3).  Additionally, please mark plants and dispose of EWM fragments.  Mark the plants by dropping a marker approximately 1 foot from the plant.   Any float will do, just mark it “EWM, please do not remove”.   Attach an 8 to 10 foot string to the float & anchor it with whatever is handy.  I use a baseball sized rock in an old nylon stocking as the anchor.  EWM brakes apart easily so please do not try to pull a plant without equipment & training.

4).  Always record the time spent and the results each time you monitor.  Even the 5 to 10 minutes spent before or after boating will add up by the end of the summer.

Monitoring Frequency:
May – September.
Ideally, monitoring should take place several times a month. However, I realize that we are all very busy & nice summer days are few. Therefore monitor at least once a month. If you are unable to monitor for a certain time frame, ask a neighbor or other volunteer to help out. Otherwise, give me a call and I’ll help find coverage.

Recording Your Monitor Area ID’s on the Report Form:
If you are having trouble with identifying your monitoring areas on the map and I will be happy to help, just call.

Reporting EWM Sightings:
If you find any EWM fragments washed up on shore or floating please yank them out of the lake and dispose of them. Report new findings as soon as possible.  Call Marj or Craig.

For new rooted/established plants, please contact us ASAP to report your findings and we’ll get a diver there to remove it and record its location on the GPS.

The best way to reach us:  Craig 715-282-6554 or Marj 715-360-6573. If no one answers, please leave a message and your call will be return.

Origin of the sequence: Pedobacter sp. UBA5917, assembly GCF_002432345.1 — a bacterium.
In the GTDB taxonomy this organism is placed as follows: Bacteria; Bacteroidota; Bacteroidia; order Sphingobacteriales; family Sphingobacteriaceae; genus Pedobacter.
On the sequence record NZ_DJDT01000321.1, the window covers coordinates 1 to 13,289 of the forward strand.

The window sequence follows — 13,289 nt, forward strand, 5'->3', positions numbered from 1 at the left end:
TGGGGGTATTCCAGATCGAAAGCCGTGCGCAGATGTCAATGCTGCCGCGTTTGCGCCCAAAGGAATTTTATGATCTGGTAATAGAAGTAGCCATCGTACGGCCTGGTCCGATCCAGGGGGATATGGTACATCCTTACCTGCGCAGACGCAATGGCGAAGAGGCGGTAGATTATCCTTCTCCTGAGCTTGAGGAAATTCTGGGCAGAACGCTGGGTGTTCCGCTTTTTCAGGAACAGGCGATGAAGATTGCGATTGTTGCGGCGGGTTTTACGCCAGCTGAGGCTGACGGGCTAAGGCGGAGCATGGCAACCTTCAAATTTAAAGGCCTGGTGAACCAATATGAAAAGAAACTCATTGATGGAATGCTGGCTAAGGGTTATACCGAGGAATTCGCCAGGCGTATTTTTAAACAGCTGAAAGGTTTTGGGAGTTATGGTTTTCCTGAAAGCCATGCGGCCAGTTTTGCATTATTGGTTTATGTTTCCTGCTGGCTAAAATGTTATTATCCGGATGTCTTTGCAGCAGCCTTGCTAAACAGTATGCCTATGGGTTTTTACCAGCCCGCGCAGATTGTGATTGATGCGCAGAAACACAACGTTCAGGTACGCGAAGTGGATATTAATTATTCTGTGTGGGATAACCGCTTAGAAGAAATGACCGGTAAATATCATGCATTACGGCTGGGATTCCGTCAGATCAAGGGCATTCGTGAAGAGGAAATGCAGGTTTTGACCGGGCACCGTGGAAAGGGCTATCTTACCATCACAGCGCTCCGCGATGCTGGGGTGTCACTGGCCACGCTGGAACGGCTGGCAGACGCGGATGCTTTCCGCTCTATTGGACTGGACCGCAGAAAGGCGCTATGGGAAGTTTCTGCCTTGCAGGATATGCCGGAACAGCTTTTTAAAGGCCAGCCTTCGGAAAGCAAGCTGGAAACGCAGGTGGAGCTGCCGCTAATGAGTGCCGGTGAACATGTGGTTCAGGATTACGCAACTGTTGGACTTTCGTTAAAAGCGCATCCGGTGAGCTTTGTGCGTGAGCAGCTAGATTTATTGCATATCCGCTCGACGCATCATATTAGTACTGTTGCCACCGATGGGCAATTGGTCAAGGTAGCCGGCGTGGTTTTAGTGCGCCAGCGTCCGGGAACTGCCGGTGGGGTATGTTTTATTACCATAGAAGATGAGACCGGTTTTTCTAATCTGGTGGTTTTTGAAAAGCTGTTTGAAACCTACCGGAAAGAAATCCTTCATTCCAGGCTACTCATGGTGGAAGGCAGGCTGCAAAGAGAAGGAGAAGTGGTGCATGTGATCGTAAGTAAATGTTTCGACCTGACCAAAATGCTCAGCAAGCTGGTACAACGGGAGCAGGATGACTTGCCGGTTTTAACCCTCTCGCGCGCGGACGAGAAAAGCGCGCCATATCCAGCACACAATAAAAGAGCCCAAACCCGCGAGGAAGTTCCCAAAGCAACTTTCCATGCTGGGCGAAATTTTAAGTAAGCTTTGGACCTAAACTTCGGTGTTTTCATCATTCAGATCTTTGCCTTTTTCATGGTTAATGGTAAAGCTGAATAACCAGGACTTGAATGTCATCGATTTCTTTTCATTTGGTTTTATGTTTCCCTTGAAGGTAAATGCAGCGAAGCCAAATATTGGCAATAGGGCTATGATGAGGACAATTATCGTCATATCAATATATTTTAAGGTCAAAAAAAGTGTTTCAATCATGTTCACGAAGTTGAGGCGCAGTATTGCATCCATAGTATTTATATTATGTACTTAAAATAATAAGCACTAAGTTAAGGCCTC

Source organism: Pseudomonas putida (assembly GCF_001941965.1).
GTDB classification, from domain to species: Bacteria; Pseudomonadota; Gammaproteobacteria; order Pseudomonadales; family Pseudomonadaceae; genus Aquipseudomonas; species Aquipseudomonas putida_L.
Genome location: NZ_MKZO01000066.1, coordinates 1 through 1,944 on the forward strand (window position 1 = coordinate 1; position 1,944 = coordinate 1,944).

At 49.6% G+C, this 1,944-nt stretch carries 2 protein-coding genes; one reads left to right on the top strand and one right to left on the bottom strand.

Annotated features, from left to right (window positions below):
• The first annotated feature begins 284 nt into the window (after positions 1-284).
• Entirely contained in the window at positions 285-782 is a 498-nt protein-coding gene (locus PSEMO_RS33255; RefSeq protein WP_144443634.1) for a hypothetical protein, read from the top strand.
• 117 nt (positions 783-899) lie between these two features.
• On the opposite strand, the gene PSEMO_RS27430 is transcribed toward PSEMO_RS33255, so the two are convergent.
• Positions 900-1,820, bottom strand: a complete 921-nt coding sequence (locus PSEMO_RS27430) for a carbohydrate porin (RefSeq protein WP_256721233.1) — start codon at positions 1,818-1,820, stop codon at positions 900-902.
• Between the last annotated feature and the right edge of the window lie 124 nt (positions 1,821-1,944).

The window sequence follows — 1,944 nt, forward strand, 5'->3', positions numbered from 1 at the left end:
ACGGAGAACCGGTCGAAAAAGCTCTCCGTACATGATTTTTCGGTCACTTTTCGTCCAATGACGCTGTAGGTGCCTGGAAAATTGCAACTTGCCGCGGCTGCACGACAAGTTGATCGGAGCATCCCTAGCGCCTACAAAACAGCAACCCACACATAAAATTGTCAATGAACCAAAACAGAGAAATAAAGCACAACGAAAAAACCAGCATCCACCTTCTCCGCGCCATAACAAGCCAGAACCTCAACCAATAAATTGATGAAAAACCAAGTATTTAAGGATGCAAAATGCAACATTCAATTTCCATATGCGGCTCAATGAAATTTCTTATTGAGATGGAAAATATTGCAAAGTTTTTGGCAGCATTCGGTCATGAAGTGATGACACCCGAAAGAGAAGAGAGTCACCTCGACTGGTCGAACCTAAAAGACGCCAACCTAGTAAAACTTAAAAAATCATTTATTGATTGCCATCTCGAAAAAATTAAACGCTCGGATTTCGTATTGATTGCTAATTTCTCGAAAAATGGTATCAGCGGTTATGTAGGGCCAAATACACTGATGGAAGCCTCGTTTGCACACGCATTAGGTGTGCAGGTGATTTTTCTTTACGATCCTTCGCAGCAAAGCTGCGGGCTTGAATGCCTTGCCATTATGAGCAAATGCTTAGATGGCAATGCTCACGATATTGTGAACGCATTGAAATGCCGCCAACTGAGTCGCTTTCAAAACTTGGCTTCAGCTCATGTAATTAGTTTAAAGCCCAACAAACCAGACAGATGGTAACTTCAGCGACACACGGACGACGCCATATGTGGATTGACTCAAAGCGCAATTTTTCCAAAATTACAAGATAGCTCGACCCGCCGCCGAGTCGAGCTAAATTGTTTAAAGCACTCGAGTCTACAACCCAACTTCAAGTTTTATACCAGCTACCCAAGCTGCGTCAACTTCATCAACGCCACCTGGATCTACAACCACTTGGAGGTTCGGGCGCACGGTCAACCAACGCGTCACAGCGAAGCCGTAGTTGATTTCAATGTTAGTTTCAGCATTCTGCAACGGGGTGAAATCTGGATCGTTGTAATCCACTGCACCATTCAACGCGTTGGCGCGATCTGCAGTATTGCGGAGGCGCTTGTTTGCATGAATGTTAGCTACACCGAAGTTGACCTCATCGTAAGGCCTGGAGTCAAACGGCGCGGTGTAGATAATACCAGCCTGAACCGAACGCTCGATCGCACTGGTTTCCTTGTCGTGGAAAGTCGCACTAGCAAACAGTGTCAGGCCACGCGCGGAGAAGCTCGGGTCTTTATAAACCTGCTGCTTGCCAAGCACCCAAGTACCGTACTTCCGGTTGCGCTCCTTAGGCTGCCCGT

When and How to Turn In the Report Forms:
Please sign the bottom of the report form and return to me in July (midseason)& in September (end of season).  You can either:

  • Put them in the shed at the boat landing, place in the folder marked “Completed Volunteer Milfoil Monitor Report Forms”. There is also a folder that has blank forms.
  • Snail mail: Marj Mehring, 2853 Bay Dr, Rhinelander WI 54501
  • Place it in an envelope & leave it by my front door (stop by and say hi);
  • Chase me down if you see me out and about on the lake;

Scuba Divers:
The same scuba diving crew is back this year.  Tom Johansen is coordinating the divers & their schedules.  They will begin working early in June, depending on water temperature. If you see them out on our beloved Milfoil Terminator, give a wave and thumbs up or stop by their work area and ask how’s its going. If you do stop by the work areas please approach very slowly, cautiously, and with the motor off. Oh, I should mention that the guys are always appreciative of snacks, baked goods, and cold water or juice.

Please share this with your family and friends: If you see a red flag with the white diagonal stripe, that is a scuba divers “diver-down” flag. Scuba divers who are under the surface will have a “diver-down” flag at the surface. Please slow down. Per WI boating regulations: All vessels not engaged in scuba diving activity must stay 100 feet away from displayed diver-down flag.

Sincerely,

Marj Mehring
SLA’s Volunteer EWM Monitors Coordinator
(715) 360-6573